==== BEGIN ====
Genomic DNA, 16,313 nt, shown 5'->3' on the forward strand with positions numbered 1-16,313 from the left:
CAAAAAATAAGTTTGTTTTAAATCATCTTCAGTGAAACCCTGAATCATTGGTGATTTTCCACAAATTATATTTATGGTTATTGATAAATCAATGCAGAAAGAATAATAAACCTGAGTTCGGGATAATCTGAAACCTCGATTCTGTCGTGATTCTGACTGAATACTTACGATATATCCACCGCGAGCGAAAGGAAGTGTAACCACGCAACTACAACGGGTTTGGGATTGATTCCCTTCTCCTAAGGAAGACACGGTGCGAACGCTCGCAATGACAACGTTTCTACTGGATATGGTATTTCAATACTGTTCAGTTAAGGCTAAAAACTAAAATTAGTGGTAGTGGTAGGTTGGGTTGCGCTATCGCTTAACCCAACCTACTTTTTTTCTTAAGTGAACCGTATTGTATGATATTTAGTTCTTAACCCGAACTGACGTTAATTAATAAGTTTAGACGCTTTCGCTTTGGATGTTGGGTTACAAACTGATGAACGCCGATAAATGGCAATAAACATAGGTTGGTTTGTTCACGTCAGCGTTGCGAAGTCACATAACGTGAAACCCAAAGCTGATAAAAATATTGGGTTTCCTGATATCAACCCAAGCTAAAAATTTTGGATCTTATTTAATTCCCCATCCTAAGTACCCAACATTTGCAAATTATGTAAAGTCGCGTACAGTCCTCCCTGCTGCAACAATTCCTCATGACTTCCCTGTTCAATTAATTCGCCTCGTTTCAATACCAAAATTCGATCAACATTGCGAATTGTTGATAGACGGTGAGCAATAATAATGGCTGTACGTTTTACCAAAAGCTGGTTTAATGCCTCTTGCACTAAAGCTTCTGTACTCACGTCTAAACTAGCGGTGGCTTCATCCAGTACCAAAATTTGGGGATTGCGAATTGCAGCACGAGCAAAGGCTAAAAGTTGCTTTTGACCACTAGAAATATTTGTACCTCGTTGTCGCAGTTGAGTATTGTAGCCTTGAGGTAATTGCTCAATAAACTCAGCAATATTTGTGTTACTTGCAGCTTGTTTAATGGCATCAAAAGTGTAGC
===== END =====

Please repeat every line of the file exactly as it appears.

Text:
Genomic DNA, 16,313 nt, shown 5'->3' on the forward strand with positions numbered 1-16,313 from the left:
CAAAAAATAAGTTTGTTTTAAATCATCTTCAGTGAAACCCTGAATCATTGGTGATTTTCCACAAATTATATTTATGGTTATTGATAAATCAATGCAGAAAGAATAATAAACCTGAGTTCGGGATAATCTGAAACCTCGATTCTGTCGTGATTCTGACTGAATACTTACGATATATCCACCGCGAGCGAAAGGAAGTGTAACCACGCAACTACAACGGGTTTGGGATTGATTCCCTTCTCCTAAGGAAGACACGGTGCGAACGCTCGCAATGACAACGTTTCTACTGGATATGGTATTTCAATACTGTTCAGTTAAGGCTAAAAACTAAAATTAGTGGTAGTGGTAGGTTGGGTTGCGCTATCGCTTAACCCAACCTACTTTTTTTCTTAAGTGAACCGTATTGTATGATATTTAGTTCTTAACCCGAACTGACGTTAATTAATAAGTTTAGACGCTTTCGCTTTGGATGTTGGGTTACAAACTGATGAACGCCGATAAATGGCAATAAACATAGGTTGGTTTGTTCACGTCAGCGTTGCGAAGTCACATAACGTGAAACCCAAAGCTGATAAAAATATTGGGTTTCCTGATATCAACCCAAGCTAAAAATTTTGGATCTTATTTAATTCCCCATCCTAAGTACCCAACATTTGCAAATTATGTAAAGTCGCGTACAGTCCTCCCTGCTGCAACAATTCCTCATGACTTCCCTGTTCAATTAATTCGCCTCGTTTCAATACCAAAATTCGATCAACATTGCGAATTGTTGATAGACGGTGAGCAATAATAATGGCTGTACGTTTTACCAAAAGCTGGTTTAATGCCTCTTGCACTAAAGCTTCTGTACTCACGTCTAAACTAGCGGTGGCTTCATCCAGTACCAAAATTTGGGGATTGCGAATTGCAGCACGAGCAAAGGCTAAAAGTTGCTTTTGACCACTAGAAATATTTGTACCTCGTTGTCGCAGTTGAGTATTGTAGCCTTGAGGTAATTGCTCAATAAACTCAGCAATATTTGTGTTACTTGCAGCTTGTTTAATGGCATCAAAAGTGTAGC